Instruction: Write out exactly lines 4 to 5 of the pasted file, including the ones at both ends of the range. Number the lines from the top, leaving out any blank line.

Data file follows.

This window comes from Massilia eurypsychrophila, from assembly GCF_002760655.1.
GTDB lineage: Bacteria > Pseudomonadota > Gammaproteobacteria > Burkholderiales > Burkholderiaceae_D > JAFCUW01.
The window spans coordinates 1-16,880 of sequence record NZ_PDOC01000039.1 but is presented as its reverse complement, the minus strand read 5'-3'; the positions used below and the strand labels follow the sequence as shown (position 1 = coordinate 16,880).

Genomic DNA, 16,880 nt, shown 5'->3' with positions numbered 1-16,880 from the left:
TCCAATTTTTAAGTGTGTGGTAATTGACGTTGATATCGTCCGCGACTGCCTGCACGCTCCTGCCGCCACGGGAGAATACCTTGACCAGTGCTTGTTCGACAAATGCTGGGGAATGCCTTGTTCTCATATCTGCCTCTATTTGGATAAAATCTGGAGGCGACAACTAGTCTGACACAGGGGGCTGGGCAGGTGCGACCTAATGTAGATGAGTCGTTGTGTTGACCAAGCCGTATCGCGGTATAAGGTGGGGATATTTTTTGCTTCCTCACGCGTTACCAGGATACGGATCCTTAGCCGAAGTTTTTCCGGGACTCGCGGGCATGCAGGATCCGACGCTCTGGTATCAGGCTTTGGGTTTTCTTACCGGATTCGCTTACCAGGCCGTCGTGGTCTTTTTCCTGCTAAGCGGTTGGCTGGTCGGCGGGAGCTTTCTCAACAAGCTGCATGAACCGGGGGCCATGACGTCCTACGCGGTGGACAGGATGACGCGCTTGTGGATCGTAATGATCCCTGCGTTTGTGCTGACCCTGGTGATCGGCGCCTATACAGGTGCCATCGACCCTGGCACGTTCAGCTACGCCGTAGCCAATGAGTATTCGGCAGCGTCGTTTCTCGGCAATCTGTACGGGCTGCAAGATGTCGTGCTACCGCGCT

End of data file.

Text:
Genomic DNA, 16,880 nt, shown 5'->3' with positions numbered 1-16,880 from the left:
TCCAATTTTTAAGTGTGTGGTAATTGACGTTGATATCGTCCGCGACTGCCTGCACGCTCCTGCCGCCACGGGAGAATACCTTGACCAGTGCTTGTTCGACAAATGCTGGGGAATGCCTTGTTCTCATATCTGCCTCTATTTGGATAAAATCTGGAGGCGACAACTAGTCTGACACAGGGGGCTGGGCAGGTGCGACCTAATGTAGATGAGTCGTTGTGTTGACCAAGCCGTATCGCGGTATAAGGTGGGGATATTTTTTGCTTCCTCACGCGTTACCAGGATACGGATCCTTAGCCGAAGTTTTTCCGGGACTCGCGGGCATGCAGGATCCGACGCTCTGGTATCAGGCTTTGGGTTTTCTTACCGGATTCGCTTACCAGGCCGTCGTGGTCTTTTTCCTGCTAAGCGGTTGGCTGGTCGGCGGGAGCTTTCTCAACAAGCTGCATGAACCGGGGGCCATGACGTCCTACGCGGTGGACAGGATGACGCGCTTGTGGATCGTAATGATCCCTGCGTTTGTGCTGACCCTGGTGATCGGCGCCTATACAGGTGCCATCGACCCTGGCACGTTCAGCTACGCCGTAGCCAATGAGTATTCGGCAGCGTCGTTTCTCGGCAATCTGTACGGGCTGCAAGATGTCGTGCTACCGCGCT